Sure, You Can Make That Argument – But the Supreme Court Tells Us to Ignore You When You Do

The ‘40 Percent’ Myth? – Letters – National Review Online

A universal background check is a good idea only if it can pass a cost-benefit test. The benefits in this case are measured in lives saved from prevented homicides and suicides. The costs are the potential fees and inconvenience to buyers who would have to arrange a background check by a licensed dealer before buying a gun from a non-licensed seller.

This sort of thing is a favorite argument of the gun grabbers, and no wonder: It shifts the debate to grounds more congenial to them than to liberty-minded folks who are horrified by what these people wish to do to the right to keep and bear arms that is guaranteed by the Second Amendment to the U.S. Constitution.

How so?

Well, note the argument: It boils down to a utilitarian test, basically, do the (purported) benefits of gun grabbing exceed the costs of the gun grab?

Now, imagine applying the same argument to the other rights guaranteed in either the Bill of Rights or the body of the Constitution itself: Do the costs of forcing news journalists to report only the “right” (congenial) sort of news exceed the benefits (to the state)? Should the state only permit the free exercise of religion when it does not inconvenience the powers that be too much? How about voting? Should the right to vote be constricted on a cost-benefit analysis?

If you find these notions fantastic or repellant, then why do you accept a similar argument in regards to an equally fundamental right – and it is a fundamental right. The Constitution certainly says so, and the Supreme Court recently affired it as well.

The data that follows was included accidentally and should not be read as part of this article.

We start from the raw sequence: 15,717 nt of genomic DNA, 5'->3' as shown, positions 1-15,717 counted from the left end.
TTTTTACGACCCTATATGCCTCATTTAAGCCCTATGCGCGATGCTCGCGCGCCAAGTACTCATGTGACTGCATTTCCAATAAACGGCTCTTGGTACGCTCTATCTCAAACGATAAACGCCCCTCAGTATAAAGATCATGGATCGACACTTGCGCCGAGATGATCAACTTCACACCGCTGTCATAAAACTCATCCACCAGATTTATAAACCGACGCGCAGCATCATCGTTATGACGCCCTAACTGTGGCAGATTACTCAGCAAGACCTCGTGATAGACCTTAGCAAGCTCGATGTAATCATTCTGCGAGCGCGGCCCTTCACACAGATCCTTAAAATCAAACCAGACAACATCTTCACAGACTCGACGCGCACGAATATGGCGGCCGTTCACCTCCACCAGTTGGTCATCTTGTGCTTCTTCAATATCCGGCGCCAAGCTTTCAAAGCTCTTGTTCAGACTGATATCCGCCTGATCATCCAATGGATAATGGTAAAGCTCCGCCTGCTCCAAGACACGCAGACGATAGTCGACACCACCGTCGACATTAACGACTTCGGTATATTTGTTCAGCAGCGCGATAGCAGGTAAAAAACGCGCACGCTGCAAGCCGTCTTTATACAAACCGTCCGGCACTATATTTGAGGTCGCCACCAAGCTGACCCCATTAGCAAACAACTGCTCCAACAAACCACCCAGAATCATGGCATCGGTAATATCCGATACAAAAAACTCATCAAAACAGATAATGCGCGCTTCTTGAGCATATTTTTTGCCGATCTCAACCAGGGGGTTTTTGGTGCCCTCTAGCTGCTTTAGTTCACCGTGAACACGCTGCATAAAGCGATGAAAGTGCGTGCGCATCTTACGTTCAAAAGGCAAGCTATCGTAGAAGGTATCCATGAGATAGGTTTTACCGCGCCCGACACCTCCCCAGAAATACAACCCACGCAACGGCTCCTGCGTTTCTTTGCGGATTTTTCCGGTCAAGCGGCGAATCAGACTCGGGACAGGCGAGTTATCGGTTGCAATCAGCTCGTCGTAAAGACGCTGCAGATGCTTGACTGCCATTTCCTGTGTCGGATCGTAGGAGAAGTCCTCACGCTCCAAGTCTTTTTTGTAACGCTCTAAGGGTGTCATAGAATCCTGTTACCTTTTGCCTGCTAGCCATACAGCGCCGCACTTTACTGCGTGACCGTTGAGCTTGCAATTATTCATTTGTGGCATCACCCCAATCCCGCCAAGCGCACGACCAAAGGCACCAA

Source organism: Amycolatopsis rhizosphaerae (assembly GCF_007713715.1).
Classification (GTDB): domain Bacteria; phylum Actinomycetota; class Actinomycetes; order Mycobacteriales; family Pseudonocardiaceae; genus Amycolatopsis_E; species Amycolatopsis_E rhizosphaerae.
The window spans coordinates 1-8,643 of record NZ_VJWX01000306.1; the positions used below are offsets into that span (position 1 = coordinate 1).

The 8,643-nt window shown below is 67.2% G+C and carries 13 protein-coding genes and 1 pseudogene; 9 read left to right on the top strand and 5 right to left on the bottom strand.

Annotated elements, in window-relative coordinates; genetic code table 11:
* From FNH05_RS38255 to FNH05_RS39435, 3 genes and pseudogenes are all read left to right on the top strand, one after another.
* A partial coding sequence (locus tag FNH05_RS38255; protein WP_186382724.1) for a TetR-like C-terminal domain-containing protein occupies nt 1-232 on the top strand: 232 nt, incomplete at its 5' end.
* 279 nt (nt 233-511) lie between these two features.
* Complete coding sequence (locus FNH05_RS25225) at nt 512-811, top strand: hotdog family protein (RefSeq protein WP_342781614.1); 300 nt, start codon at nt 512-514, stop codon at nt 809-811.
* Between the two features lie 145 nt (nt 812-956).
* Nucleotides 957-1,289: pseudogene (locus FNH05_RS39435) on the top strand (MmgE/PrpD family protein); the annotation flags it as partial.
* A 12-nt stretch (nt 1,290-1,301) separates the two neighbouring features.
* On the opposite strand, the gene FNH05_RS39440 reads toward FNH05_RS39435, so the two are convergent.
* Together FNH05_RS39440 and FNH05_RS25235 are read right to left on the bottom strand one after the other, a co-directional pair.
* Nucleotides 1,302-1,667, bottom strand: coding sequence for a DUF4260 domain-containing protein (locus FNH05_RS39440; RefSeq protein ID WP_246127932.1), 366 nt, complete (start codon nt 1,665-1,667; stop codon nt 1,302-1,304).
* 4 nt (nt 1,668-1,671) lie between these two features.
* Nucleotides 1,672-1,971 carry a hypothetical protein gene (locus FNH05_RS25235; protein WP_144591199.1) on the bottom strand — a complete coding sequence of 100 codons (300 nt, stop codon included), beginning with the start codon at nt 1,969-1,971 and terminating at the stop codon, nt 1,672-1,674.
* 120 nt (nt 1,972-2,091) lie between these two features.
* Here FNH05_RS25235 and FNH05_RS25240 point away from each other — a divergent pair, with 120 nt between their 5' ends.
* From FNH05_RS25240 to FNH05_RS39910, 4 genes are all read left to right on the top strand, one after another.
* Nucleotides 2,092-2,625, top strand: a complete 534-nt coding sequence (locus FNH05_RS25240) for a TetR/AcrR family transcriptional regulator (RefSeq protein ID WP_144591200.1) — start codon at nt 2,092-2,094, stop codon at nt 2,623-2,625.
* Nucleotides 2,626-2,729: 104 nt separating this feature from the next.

District of Columbia v. Heller – Wikipedia, the free encyclopedia

The Court states, “If all that was required to overcome the right to keep and bear arms was a rational basis, the Second Amendment would be redundant with the separate constitutional prohibitions on irrational laws, and would have no effect.”[47] Also, regarding Justice Breyer’s proposal of a “judge-empowering ‘interest-balancing inquiry,'” the Court states, “We know of no other enumerated constitutional right whose core protection has been subjected to a freestanding ‘interest-balancing’ approach.”[48]

The argument cited by the letter writer at the top of this post is precisely that – an “interest-balancing” approach, and that approach was specifically disallowed by the Supreme Court in Heller: “We know of no other enumerated constitutional right whose core protection has been subjected to a freestanding ‘interest-balancing’ approach.”

So don’t permit the gun grabbers the advantage of that false and disallowed argument. If you want to register firearms, and force various prying inquiries into the nature of those attempting to exercise the RKBA, do so only under the same standards we would apply to any other fundamental, constitutionally-guaranteed right.

The gun-grabbers actually understand this notion, just as they understood that the Second Amendment did guarantee a right to keep and bear arms for individual American people. They just ignored it then, and they are ignoring it now.

Don’t let them get away with it.

About Bill Quick

I am a small-l libertarian. My primary concern is to increase individual liberty as much as possible in the face of statist efforts to restrict it from both the right and the left. If I had to sum up my beliefs as concisely as possible, I would say, "Stay out of my wallet and my bedroom," "your liberty stops at my nose," and "don't tread on me." I will believe that things are taking a turn for the better in America when married gays are able to, and do, maintain large arsenals of automatic weapons, and tax collectors are, and do, not.

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